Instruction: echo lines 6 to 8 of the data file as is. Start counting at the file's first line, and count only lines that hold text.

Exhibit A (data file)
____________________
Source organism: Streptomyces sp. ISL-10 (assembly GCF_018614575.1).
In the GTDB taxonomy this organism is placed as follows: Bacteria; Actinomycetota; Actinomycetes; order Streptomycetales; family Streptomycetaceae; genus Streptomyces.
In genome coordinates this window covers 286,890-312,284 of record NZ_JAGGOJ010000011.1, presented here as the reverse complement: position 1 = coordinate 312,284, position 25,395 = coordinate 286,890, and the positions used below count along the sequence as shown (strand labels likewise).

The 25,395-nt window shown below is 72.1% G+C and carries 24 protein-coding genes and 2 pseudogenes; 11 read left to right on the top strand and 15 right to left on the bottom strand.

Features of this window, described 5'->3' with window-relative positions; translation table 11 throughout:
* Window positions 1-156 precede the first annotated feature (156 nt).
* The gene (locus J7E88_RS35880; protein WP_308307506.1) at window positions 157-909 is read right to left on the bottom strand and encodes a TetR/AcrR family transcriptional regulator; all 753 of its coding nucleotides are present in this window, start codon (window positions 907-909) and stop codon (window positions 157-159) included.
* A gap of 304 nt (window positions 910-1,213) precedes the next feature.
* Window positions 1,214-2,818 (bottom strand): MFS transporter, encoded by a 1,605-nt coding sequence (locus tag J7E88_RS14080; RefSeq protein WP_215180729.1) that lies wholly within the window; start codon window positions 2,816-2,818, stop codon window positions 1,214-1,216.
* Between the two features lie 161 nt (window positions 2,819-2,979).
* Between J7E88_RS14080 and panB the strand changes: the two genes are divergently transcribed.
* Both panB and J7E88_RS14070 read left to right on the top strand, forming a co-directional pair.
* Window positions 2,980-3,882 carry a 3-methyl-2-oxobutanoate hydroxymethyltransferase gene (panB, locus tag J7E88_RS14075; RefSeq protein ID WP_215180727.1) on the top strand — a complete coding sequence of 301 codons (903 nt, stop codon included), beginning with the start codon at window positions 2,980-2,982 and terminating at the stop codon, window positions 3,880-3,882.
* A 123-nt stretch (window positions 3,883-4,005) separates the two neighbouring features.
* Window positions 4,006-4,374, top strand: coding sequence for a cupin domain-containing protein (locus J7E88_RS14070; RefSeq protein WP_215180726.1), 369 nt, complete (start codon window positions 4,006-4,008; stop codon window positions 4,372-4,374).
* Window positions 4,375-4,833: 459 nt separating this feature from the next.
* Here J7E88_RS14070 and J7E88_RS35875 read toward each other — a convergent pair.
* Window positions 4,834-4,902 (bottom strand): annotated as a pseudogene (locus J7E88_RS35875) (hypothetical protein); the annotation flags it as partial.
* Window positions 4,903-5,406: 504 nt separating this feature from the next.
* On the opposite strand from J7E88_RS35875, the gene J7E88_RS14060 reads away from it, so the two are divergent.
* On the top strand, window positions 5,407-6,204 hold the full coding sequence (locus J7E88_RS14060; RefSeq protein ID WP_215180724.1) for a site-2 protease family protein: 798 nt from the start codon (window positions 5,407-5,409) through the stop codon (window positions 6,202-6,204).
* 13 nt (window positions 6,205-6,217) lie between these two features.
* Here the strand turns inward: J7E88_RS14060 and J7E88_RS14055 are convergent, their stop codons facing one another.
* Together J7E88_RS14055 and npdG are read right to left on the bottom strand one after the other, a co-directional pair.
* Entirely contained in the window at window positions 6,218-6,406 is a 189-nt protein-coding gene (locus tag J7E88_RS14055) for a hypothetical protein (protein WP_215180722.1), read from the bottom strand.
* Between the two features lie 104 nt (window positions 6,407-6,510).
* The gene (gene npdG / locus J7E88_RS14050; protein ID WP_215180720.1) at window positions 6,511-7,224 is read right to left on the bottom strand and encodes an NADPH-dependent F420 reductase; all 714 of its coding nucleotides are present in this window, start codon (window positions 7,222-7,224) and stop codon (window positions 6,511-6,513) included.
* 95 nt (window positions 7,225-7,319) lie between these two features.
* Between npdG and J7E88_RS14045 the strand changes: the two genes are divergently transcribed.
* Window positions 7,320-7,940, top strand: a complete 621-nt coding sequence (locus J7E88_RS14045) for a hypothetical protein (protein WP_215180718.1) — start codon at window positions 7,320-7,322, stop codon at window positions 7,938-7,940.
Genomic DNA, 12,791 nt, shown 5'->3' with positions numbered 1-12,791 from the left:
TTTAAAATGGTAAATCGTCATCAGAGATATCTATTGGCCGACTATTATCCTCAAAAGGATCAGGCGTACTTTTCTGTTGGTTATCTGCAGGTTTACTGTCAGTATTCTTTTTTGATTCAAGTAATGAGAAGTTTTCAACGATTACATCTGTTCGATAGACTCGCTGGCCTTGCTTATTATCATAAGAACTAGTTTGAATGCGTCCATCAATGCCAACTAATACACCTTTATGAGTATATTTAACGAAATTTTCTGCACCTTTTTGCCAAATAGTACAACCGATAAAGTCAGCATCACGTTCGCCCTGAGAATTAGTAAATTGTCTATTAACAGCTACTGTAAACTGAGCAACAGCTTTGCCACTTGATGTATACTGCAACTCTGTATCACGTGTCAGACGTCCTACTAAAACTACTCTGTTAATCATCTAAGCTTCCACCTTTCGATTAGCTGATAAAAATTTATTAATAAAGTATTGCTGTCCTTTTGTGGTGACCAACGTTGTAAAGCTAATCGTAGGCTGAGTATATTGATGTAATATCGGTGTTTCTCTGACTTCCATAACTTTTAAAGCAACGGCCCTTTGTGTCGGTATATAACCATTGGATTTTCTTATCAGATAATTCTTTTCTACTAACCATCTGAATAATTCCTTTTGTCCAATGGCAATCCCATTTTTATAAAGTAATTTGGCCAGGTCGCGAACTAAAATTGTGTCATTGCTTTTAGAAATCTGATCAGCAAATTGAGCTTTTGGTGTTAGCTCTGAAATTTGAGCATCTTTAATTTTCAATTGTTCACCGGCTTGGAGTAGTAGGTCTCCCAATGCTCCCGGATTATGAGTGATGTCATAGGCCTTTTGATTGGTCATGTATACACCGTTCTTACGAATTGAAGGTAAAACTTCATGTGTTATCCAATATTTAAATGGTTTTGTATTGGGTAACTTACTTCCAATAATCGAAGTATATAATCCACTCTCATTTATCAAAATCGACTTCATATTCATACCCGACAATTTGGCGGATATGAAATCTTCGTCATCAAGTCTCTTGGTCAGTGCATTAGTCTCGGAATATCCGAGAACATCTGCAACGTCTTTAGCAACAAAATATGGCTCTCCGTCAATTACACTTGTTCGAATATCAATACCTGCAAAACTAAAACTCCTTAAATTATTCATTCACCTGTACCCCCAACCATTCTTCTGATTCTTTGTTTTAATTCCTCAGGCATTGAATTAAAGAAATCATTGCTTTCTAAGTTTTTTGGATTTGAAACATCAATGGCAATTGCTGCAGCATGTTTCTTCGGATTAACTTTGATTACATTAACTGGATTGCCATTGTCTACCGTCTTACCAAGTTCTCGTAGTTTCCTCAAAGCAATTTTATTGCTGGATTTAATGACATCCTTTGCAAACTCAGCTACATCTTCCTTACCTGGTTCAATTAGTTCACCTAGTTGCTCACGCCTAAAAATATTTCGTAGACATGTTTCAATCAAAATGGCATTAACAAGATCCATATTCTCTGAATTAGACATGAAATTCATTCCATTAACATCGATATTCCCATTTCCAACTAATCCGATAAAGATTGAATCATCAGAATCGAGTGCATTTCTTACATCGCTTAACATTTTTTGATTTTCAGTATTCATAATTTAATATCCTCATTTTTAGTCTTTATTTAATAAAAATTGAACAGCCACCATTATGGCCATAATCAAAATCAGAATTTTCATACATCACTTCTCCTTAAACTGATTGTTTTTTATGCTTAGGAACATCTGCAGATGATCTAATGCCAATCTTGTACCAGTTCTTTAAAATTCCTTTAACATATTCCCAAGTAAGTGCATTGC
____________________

* Window positions 1-156 precede the first annotated feature (156 nt).
* The gene (locus J7E88_RS35880; protein WP_308307506.1) at window positions 157-909 is read right to left on the bottom strand and encodes a TetR/AcrR family transcriptional regulator; all 753 of its coding nucleotides are present in this window, start codon (window positions 907-909) and stop codon (window positions 157-159) included.
* A gap of 304 nt (window positions 910-1,213) precedes the next feature.